Lutz-Rainer Müller treats showrooms as empty scenes where sculptures and interventions work as markers for absent actors, or as scenographic elements for these. Müller finds fragments of narratives and opportunities for interventions, which he again mixes with references from different histories of culture. A common feature of his work is a reflection of absence, uncertainty and various attempts of escape or disappearance.
The exhibition "Maximal speed is a state of rest" at Pierogi Galerie in Leipzig in 2008, is in many ways characteristic of Müller's way of working. It operates the exhibition space as a stage where several acts unfold overlapping eachother, reflecting a keen interest in the surplus the irrational or the Dadaist. They are all about showing traces of something that does not exist or is hidden, whether real or metaphorical, and they are all based on different historical and literary figures.
The first act deals with disappearance. Müller attempts to reverse Bas Jan Ader’s act of riding his bike into a canal in Amsterdam (FALL II /1970) by fishing as many bikes as he could from the same spot. Hoping to find what Ader left behind the search becomes a hopeless act of archeology. For Müller these bikes are possible traces of art history's perhaps greatest vanishing act referring to Ader’s disappearance in the atlantic ocean in 1975. In Müller’s exhibtion the bikes are used as material for further processing.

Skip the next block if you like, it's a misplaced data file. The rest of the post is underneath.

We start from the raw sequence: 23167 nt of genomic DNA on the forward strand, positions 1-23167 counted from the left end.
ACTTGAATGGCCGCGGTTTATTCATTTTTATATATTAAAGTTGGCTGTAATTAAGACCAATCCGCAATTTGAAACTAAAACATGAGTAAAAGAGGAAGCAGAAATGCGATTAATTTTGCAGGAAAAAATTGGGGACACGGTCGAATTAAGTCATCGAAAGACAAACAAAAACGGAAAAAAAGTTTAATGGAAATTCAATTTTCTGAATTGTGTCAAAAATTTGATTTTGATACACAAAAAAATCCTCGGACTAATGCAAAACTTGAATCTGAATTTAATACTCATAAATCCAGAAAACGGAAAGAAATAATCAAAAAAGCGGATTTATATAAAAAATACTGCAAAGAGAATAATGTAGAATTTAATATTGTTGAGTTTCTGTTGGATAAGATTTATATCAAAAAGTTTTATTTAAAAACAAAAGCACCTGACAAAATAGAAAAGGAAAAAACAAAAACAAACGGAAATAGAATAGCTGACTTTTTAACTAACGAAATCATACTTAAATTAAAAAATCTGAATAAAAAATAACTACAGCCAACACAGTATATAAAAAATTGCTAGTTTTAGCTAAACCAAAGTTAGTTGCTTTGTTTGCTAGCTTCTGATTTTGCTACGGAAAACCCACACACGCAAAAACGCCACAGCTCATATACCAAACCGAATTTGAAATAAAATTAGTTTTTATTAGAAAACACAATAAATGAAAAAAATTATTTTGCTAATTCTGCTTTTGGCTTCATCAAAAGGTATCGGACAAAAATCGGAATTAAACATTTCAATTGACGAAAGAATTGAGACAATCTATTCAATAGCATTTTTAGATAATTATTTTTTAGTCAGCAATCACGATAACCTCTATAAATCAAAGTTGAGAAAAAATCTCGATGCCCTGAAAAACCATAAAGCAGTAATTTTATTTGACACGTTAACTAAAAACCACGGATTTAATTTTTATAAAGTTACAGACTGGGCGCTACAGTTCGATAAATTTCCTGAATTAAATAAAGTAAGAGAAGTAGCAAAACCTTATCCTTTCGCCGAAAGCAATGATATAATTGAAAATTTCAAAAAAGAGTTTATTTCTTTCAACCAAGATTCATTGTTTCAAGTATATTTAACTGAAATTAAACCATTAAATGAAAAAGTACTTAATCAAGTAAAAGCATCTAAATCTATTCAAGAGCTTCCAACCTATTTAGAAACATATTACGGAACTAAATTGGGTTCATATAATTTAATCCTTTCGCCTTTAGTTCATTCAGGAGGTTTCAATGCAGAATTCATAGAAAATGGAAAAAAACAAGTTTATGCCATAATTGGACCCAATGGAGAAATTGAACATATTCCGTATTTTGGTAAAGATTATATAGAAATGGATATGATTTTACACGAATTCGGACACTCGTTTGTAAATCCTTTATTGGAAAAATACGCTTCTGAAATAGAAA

The second act is Murphy, based on Samuel Beckett's novel from 1938 of the same name. The main character Murphy finds an elevated condition as he gets tied up, naked, in his rocking chair and so pacified. The protagonist is a lonely figure who opposes the existence of a world outside of his own. Müller connects the literary figure with the disappearance of Bas Jan Ader by making a rocking chair of the bikes from the canal in Amsterdam. The two physikal movements of falling and of rocking back and forth become metaphores for mental states of being indirectly referring to the title of the exhibition.
The third act is the invisible visitor's attention. In Hans Richter Dadaist film Vormittagsspuk (noon ghost) from 1928, four flying hats play the leading role. Divorced from their suit-clad owners they act as markers for people who are not present. Müller took this inspiration to make an oversized copper hat hovering around the room using balloons filled with gas. The sculpture lives its own life and could potentially land and belong to whom ever or whatever. Ruled by the movement of air that various visitors add the copper hat describes invisible or absent visitor's movements.
Müller has his degree from the Art Academy in Kiel, Bergen and Oslo, and since graduating in 2006 made a number of exhibitions including Norway, Germany, Austria, Switzerland, UK and USA. Beyond his own artistic career, he has also done work in collaboration with both Stian Ådlandsvik and Jan Freuchen. Müller's work can be found in the collections of the Bergen Art Museum and the Kunsthalle der Sparkasse Leipzig, as well as in numerous private collections.